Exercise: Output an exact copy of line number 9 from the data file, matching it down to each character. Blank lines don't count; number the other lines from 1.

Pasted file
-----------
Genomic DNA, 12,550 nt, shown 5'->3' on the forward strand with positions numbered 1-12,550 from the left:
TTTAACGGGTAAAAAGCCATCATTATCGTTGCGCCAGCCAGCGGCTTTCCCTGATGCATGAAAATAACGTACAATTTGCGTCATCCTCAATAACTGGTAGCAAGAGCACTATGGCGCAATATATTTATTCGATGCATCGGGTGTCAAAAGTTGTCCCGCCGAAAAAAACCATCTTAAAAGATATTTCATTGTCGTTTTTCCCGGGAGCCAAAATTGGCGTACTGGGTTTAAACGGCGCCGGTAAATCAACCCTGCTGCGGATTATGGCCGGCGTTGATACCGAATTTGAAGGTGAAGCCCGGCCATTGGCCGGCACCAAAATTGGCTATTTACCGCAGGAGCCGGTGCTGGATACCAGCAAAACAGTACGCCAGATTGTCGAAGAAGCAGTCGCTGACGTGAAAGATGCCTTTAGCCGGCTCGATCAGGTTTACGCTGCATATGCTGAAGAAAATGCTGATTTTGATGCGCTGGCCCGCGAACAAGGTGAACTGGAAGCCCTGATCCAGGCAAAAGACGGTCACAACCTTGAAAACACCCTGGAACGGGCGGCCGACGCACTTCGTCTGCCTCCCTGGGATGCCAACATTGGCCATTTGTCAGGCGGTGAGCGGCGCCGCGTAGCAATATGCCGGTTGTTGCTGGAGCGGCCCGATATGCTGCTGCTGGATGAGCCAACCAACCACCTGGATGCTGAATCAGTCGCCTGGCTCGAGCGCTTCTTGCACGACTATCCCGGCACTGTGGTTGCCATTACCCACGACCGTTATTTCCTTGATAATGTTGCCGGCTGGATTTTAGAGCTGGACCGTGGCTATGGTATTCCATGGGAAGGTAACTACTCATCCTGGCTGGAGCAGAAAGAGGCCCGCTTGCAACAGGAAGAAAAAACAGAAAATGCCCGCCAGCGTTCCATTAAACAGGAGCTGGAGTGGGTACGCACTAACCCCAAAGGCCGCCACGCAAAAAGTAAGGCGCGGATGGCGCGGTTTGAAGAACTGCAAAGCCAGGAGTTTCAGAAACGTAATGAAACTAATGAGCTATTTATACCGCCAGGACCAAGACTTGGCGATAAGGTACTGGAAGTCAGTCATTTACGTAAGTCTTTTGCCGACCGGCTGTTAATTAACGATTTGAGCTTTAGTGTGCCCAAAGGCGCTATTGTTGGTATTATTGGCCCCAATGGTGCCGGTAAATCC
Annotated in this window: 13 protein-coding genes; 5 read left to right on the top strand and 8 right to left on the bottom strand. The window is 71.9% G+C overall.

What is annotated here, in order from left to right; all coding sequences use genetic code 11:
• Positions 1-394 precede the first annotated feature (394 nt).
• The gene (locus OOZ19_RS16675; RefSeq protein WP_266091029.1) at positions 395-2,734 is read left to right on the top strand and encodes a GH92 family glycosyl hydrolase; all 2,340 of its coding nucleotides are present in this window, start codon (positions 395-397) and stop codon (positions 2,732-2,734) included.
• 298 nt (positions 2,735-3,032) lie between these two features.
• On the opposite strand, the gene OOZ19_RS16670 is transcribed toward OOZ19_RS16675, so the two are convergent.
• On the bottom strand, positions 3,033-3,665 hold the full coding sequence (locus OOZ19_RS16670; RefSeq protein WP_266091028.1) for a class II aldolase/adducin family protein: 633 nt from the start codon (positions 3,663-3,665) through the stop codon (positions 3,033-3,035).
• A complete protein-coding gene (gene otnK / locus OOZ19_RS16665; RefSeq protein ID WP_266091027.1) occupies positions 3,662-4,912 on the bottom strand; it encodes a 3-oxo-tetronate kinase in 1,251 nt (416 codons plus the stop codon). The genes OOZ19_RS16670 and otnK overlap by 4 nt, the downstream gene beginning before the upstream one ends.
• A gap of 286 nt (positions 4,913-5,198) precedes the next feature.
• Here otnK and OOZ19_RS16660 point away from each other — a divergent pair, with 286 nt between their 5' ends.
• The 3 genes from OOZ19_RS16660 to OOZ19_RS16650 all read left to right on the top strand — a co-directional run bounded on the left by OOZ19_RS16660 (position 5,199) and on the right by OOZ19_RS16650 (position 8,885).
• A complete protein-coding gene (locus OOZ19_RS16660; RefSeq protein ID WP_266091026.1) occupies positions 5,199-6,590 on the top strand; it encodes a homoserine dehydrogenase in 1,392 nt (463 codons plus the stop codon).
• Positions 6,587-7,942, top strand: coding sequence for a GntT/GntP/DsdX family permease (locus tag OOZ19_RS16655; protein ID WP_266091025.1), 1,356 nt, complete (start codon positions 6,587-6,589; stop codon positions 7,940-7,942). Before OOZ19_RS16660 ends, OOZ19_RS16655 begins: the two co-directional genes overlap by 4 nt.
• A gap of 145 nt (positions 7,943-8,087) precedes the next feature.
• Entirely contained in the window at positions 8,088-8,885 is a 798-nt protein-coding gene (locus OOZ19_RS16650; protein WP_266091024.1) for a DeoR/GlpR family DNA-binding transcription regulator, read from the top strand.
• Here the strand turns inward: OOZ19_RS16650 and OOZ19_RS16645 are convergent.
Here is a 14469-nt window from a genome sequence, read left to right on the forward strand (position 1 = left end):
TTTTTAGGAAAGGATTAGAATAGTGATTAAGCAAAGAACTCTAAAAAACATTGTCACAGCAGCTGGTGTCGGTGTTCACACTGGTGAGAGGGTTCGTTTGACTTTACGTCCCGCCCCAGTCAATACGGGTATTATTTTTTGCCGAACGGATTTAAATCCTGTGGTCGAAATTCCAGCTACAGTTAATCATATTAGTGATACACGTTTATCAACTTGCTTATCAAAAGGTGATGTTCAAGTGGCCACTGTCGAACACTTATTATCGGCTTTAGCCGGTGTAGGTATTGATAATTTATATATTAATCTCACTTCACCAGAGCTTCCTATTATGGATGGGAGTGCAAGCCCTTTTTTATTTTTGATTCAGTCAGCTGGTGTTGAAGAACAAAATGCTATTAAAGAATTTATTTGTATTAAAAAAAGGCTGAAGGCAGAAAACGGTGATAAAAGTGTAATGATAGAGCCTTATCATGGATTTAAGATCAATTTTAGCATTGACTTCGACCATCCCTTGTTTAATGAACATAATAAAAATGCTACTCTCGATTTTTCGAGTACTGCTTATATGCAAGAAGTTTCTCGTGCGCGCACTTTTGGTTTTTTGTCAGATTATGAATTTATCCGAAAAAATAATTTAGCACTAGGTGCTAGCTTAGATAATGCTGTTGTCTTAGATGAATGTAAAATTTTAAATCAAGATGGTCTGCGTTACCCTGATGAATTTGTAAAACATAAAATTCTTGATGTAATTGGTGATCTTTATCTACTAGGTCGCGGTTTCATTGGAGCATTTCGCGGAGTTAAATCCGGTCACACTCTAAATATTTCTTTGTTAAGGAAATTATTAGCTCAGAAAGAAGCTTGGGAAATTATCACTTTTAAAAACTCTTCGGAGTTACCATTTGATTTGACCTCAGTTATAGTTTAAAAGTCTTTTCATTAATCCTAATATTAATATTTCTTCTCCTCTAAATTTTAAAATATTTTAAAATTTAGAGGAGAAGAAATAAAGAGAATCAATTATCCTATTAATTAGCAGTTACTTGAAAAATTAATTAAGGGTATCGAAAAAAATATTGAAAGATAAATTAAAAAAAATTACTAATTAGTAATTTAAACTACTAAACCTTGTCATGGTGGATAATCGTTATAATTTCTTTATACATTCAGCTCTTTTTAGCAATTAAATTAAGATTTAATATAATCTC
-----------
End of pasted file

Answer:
• On the bottom strand, positions 3,033-3,665 hold the full coding sequence (locus OOZ19_RS16670; RefSeq protein WP_266091028.1) for a class II aldolase/adducin family protein: 633 nt from the start codon (positions 3,663-3,665) through the stop codon (positions 3,033-3,035).